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Evolutionary timeline and genomic plasticity underlying the lifestyle diversity in rhizobiales

Wang, S. ORCID:, Meade, A., Lam, H.-M. and Luo, H. ORCID: (2020) Evolutionary timeline and genomic plasticity underlying the lifestyle diversity in rhizobiales. mSystems, 5 (4). 00438-20. ISSN 2379-5077

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To link to this item DOI: 10.1128/mSystems.00438-20


Members of the order include those capable of nitrogen fixation in nodules as well as pathogens of animals and plants. This lifestyle diversity has important implications for agricultural and medical research. Leveraging large-scale genomic data, we infer that originated as a free-living ancestor ∼1,500 million years ago (Mya) and that the later emergence of host-associated lifestyles broadly coincided with the rise of their eukaryotic hosts. In particular, the first nodulating lineage arose from either or 150 to 80 Mya, a time range in general concurrent with the emergence of legumes. The rates of lifestyle transitions are highly variable; nodule association is more likely to be lost than gained, whereas animal association likely represents an evolutionary dead end. We searched for statistical correlations between gene presence and lifestyle and identified genes likely contributing to the transition and adaptation to the same lifestyle in divergent lineages. Among the genes potentially promoting successful transitions to major nodulation lineages, the and clusters for nodulation and nitrogen fixation, respectively, were repeatedly acquired during each transition; the , , and clusters involved in energy conservation under micro-oxic conditions were present in the nonnodulating ancestors; and the secretion systems were acquired in lineage-specific patterns. Our study data suggest that increased eukaryote diversity drives lifestyle diversification of bacteria and highlight both acquired and preexisting traits facilitating the origin of host association. Bacteria form diverse interactions with eukaryotic hosts. This is well represented by the , a clade of strategically important for their large diversity of lifestyles with implications for agricultural and medical research. To investigate their lifestyle evolution, we compiled a comprehensive data set of genomes and lifestyle information for over 1,000 genomes. We show that the origins of major host-associated lineages in broadly coincided with the emergences of their host plants/animals, suggesting bacterium-host interactions as a driving force in the evolution of We further found that, in addition to gene gains, preexisting traits and recurrent losses of specific genomic traits may have played underrecognized roles in the origin of host-associated lineages, providing clues to genetic engineering of microbial agricultural inoculants and prevention of the emergence of potential plant/animal pathogens.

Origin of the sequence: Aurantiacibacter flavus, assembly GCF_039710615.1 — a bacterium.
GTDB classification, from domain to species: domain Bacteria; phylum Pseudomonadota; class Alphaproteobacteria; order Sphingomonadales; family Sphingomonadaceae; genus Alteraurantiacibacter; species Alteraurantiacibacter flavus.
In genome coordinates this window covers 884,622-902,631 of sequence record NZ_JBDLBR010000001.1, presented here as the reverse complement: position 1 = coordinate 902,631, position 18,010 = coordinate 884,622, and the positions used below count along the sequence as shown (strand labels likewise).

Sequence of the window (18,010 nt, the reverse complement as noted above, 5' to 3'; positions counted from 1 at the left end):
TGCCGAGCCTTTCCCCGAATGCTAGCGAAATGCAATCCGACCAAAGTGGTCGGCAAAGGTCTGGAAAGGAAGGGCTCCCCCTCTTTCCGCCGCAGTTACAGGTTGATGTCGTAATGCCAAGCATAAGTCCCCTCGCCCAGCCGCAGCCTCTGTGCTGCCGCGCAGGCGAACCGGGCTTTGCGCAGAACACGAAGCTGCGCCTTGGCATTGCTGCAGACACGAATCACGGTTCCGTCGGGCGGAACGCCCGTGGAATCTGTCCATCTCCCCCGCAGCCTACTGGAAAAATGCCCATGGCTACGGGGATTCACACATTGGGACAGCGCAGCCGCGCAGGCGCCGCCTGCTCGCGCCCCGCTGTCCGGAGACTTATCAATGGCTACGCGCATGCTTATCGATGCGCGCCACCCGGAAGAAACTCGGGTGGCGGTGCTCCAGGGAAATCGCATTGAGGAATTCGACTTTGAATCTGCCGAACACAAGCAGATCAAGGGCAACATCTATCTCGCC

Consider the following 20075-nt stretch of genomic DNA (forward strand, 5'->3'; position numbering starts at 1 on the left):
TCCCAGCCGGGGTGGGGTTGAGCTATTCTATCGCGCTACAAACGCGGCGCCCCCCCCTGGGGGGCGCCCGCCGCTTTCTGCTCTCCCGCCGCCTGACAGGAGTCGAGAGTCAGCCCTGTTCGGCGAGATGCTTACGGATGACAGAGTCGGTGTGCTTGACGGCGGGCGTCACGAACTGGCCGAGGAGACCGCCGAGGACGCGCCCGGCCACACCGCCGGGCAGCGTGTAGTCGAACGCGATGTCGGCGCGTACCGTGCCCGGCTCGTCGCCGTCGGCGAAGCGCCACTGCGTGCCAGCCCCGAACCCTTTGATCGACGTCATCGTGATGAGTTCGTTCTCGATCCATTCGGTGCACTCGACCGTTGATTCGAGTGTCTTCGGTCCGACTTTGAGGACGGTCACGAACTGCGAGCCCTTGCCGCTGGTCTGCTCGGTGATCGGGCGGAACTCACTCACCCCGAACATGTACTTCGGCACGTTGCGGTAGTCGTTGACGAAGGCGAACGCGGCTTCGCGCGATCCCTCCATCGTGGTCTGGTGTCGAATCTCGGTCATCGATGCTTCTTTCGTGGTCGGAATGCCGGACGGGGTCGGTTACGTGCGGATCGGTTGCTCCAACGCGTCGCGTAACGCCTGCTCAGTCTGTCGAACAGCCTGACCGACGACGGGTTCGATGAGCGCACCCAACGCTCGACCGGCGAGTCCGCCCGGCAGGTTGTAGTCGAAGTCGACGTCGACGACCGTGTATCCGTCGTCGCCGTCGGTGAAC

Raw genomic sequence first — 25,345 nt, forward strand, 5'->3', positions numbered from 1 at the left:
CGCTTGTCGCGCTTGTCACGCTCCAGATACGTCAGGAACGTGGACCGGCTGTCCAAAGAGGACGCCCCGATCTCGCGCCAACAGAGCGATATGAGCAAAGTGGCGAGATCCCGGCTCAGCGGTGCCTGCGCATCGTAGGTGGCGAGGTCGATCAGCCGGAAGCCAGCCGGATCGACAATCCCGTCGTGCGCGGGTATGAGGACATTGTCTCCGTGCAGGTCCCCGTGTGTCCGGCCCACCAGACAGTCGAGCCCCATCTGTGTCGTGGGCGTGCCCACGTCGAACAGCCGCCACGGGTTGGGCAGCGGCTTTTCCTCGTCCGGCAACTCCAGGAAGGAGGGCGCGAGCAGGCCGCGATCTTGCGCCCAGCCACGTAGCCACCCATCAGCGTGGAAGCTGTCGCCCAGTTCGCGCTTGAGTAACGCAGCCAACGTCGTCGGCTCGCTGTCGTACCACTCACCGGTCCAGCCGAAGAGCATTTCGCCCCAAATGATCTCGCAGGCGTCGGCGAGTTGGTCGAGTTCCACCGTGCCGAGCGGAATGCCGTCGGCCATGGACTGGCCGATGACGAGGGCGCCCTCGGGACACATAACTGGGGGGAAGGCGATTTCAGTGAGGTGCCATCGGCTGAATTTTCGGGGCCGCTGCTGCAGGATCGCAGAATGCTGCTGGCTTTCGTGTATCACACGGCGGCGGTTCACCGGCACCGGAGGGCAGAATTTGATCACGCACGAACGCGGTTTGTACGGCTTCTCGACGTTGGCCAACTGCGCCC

Item Type:Article
Divisions:Life Sciences > School of Biological Sciences > Ecology and Evolutionary Biology
ID Code:91999
Uncontrolled Keywords:Rhizobiales , bacterial evolution, lifestyle evolution, microbial evolution, molecular clock, molecular dating, rhizobia, symbiosis
Publisher:American Society for Microbiology


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